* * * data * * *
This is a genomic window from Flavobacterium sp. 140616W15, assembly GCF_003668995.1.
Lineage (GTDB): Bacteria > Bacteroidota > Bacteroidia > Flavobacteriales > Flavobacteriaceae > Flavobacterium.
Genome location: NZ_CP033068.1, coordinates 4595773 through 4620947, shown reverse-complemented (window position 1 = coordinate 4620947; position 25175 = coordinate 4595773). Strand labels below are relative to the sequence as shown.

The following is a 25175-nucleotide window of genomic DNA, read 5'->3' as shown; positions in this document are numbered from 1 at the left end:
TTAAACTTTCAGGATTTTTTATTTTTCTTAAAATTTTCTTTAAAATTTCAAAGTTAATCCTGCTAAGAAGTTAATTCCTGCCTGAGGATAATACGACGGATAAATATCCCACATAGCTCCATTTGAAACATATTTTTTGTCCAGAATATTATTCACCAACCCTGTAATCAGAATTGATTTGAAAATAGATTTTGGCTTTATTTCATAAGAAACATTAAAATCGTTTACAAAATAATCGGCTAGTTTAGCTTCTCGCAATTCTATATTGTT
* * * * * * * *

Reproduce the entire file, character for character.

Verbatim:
This is a genomic window from Flavobacterium sp. 140616W15, assembly GCF_003668995.1.
Lineage (GTDB): Bacteria > Bacteroidota > Bacteroidia > Flavobacteriales > Flavobacteriaceae > Flavobacterium.
Genome location: NZ_CP033068.1, coordinates 4595773 through 4620947, shown reverse-complemented (window position 1 = coordinate 4620947; position 25175 = coordinate 4595773). Strand labels below are relative to the sequence as shown.

The following is a 25175-nucleotide window of genomic DNA, read 5'->3' as shown; positions in this document are numbered from 1 at the left end:
TTAAACTTTCAGGATTTTTTATTTTTCTTAAAATTTTCTTTAAAATTTCAAAGTTAATCCTGCTAAGAAGTTAATTCCTGCCTGAGGATAATACGACGGATAAATATCCCACATAGCTCCATTTGAAACATATTTTTTGTCCAGAATATTATTCACCAACCCTGTAATCAGAATTGATTTGAAAATAGATTTTGGCTTTATTTCATAAGAAACATTAAAATCGTTTACAAAATAATCGGCTAGTTTAGCTTCTCGCAATTCTATATTGTT